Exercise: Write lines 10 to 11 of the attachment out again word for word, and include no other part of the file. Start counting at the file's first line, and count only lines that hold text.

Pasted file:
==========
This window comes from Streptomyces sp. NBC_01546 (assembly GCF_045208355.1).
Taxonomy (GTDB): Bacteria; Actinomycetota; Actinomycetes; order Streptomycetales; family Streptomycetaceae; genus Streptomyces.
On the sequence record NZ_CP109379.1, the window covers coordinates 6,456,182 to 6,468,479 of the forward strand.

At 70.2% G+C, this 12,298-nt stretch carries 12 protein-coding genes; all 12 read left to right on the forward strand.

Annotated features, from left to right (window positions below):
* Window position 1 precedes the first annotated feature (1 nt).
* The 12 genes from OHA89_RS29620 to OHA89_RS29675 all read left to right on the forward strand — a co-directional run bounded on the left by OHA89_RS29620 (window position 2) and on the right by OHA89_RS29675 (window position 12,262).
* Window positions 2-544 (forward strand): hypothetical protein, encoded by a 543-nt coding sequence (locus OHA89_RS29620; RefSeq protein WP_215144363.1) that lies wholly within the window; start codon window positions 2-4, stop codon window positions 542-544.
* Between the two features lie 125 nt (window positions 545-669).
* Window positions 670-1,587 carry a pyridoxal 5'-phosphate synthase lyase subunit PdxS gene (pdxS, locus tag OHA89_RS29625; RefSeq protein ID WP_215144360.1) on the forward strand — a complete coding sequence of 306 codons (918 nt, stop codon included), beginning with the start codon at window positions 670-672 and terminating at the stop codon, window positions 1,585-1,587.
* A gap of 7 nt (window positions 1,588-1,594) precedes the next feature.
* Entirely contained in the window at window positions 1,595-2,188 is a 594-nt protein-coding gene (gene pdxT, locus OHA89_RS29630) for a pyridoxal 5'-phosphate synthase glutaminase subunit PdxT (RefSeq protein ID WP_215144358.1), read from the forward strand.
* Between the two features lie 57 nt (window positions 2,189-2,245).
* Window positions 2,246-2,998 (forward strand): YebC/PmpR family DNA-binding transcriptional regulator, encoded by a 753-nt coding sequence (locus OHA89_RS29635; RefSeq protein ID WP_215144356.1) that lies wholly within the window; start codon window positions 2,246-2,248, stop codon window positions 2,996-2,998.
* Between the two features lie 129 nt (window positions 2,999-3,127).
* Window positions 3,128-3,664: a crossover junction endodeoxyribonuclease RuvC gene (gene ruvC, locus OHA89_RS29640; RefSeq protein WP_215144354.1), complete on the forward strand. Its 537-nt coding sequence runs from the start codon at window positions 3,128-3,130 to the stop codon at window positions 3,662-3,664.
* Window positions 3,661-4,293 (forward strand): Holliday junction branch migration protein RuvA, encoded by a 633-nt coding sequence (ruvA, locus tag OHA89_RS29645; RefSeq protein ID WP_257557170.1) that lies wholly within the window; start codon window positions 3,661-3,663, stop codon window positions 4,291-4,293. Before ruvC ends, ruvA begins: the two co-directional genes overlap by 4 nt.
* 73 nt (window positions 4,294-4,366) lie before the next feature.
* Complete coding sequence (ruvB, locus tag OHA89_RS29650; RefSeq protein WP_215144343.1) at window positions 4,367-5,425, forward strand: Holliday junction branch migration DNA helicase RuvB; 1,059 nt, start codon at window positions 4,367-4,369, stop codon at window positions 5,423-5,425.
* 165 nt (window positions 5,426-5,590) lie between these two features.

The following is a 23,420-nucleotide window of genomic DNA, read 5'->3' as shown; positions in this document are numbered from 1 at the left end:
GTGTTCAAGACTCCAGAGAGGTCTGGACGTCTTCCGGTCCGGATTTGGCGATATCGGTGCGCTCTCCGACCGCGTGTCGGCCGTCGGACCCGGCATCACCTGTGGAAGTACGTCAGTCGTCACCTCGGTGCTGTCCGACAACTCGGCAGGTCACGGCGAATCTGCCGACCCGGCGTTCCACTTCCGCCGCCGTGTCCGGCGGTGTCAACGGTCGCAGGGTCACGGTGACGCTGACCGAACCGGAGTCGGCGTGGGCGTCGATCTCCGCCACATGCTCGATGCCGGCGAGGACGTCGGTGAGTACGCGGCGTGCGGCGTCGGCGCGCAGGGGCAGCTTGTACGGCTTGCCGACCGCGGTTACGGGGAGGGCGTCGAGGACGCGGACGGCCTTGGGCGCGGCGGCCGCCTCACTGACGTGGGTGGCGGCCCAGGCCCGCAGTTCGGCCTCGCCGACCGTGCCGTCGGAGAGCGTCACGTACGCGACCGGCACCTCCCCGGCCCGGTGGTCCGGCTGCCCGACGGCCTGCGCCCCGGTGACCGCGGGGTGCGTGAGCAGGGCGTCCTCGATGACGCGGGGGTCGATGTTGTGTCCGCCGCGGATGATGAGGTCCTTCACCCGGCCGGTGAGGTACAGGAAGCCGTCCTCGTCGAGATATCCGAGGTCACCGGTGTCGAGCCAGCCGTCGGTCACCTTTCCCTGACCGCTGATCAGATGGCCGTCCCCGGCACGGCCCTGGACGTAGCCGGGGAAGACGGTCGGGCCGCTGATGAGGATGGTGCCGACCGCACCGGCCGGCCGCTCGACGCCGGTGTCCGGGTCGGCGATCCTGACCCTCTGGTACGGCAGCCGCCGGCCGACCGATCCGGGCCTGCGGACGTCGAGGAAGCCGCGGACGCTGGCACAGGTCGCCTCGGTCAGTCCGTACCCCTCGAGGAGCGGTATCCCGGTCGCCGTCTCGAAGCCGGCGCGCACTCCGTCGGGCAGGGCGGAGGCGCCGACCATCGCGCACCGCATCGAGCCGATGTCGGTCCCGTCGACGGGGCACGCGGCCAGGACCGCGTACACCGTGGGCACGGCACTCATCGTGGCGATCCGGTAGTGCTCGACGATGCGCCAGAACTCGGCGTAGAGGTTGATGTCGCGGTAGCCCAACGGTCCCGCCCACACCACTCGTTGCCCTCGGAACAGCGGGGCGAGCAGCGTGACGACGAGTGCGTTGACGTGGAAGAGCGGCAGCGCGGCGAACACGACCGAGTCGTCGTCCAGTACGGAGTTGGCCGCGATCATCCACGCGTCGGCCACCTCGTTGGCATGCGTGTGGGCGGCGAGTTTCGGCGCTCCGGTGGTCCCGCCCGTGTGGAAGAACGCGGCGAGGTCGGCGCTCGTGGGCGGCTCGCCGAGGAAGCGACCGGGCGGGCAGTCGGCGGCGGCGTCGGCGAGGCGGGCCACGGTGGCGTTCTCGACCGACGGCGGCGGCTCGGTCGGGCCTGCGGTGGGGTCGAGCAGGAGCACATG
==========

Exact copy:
* Window positions 670-1,587 carry a pyridoxal 5'-phosphate synthase lyase subunit PdxS gene (pdxS, locus tag OHA89_RS29625; RefSeq protein ID WP_215144360.1) on the forward strand — a complete coding sequence of 306 codons (918 nt, stop codon included), beginning with the start codon at window positions 670-672 and terminating at the stop codon, window positions 1,585-1,587.
* A gap of 7 nt (window positions 1,588-1,594) precedes the next feature.